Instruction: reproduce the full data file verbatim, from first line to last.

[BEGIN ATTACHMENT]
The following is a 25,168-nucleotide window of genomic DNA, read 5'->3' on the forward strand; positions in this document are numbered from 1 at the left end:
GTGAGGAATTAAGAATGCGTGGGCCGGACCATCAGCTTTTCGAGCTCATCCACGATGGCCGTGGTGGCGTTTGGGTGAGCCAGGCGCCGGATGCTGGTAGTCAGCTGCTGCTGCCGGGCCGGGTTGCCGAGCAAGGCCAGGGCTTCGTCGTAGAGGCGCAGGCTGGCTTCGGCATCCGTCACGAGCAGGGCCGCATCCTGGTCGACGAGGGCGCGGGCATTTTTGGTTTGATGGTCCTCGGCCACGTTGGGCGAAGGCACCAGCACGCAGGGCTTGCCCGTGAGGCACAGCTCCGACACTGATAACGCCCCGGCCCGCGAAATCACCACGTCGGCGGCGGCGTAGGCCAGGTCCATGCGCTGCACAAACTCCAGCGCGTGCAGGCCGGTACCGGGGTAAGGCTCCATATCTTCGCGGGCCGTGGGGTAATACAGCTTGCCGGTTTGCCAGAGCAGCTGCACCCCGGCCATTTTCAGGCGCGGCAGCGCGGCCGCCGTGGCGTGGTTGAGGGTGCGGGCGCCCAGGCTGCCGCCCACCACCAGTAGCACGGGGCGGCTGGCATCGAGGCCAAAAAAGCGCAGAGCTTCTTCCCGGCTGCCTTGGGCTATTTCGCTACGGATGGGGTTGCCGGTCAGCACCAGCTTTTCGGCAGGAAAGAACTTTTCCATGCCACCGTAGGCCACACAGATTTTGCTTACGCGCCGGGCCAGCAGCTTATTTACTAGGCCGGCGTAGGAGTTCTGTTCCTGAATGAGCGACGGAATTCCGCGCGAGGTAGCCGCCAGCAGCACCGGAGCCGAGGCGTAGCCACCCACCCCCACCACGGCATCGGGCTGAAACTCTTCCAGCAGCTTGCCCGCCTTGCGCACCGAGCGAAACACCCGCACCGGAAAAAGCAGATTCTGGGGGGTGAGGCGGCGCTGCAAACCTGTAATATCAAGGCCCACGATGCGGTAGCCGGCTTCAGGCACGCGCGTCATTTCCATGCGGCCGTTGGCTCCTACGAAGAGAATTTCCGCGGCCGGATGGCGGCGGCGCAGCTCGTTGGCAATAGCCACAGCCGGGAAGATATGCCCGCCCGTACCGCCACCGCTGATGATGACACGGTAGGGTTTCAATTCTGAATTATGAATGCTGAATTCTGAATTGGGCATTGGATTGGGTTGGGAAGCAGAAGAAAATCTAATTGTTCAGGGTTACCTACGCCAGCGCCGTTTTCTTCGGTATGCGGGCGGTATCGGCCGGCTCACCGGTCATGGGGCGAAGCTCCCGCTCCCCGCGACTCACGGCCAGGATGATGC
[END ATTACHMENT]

The following is a 25,168-nucleotide window of genomic DNA, read 5'->3' on the forward strand; positions in this document are numbered from 1 at the left end:
GTGAGGAATTAAGAATGCGTGGGCCGGACCATCAGCTTTTCGAGCTCATCCACGATGGCCGTGGTGGCGTTTGGGTGAGCCAGGCGCCGGATGCTGGTAGTCAGCTGCTGCTGCCGGGCCGGGTTGCCGAGCAAGGCCAGGGCTTCGTCGTAGAGGCGCAGGCTGGCTTCGGCATCCGTCACGAGCAGGGCCGCATCCTGGTCGACGAGGGCGCGGGCATTTTTGGTTTGATGGTCCTCGGCCACGTTGGGCGAAGGCACCAGCACGCAGGGCTTGCCCGTGAGGCACAGCTCCGACACTGATAACGCCCCGGCCCGCGAAATCACCACGTCGGCGGCGGCGTAGGCCAGGTCCATGCGCTGCACAAACTCCAGCGCGTGCAGGCCGGTACCGGGGTAAGGCTCCATATCTTCGCGGGCCGTGGGGTAATACAGCTTGCCGGTTTGCCAGAGCAGCTGCACCCCGGCCATTTTCAGGCGCGGCAGCGCGGCCGCCGTGGCGTGGTTGAGGGTGCGGGCGCCCAGGCTGCCGCCCACCACCAGTAGCACGGGGCGGCTGGCATCGAGGCCAAAAAAGCGCAGAGCTTCTTCCCGGCTGCCTTGGGCTATTTCGCTACGGATGGGGTTGCCGGTCAGCACCAGCTTTTCGGCAGGAAAGAACTTTTCCATGCCACCGTAGGCCACACAGATTTTGCTTACGCGCCGGGCCAGCAGCTTATTTACTAGGCCGGCGTAGGAGTTCTGTTCCTGAATGAGCGACGGAATTCCGCGCGAGGTAGCCGCCAGCAGCACCGGAGCCGAGGCGTAGCCACCCACCCCCACCACGGCATCGGGCTGAAACTCTTCCAGCAGCTTGCCCGCCTTGCGCACCGAGCGAAACACCCGCACCGGAAAAAGCAGATTCTGGGGGGTGAGGCGGCGCTGCAAACCTGTAATATCAAGGCCCACGATGCGGTAGCCGGCTTCAGGCACGCGCGTCATTTCCATGCGGCCGTTGGCTCCTACGAAGAGAATTTCCGCGGCCGGATGGCGGCGGCGCAGCTCGTTGGCAATAGCCACAGCCGGGAAGATATGCCCGCCCGTACCGCCACCGCTGATGATGACACGGTAGGGTTTCAATTCTGAATTATGAATGCTGAATTCTGAATTGGGCATTGGATTGGGTTGGGAAGCAGAAGAAAATCTAATTGTTCAGGGTTACCTACGCCAGCGCCGTTTTCTTCGGTATGCGGGCGGTATCGGCCGGCTCACCGGTCATGGGGCGAAGCTCCCGCTCCCCGCGACTCACGGCCAGGATGATGC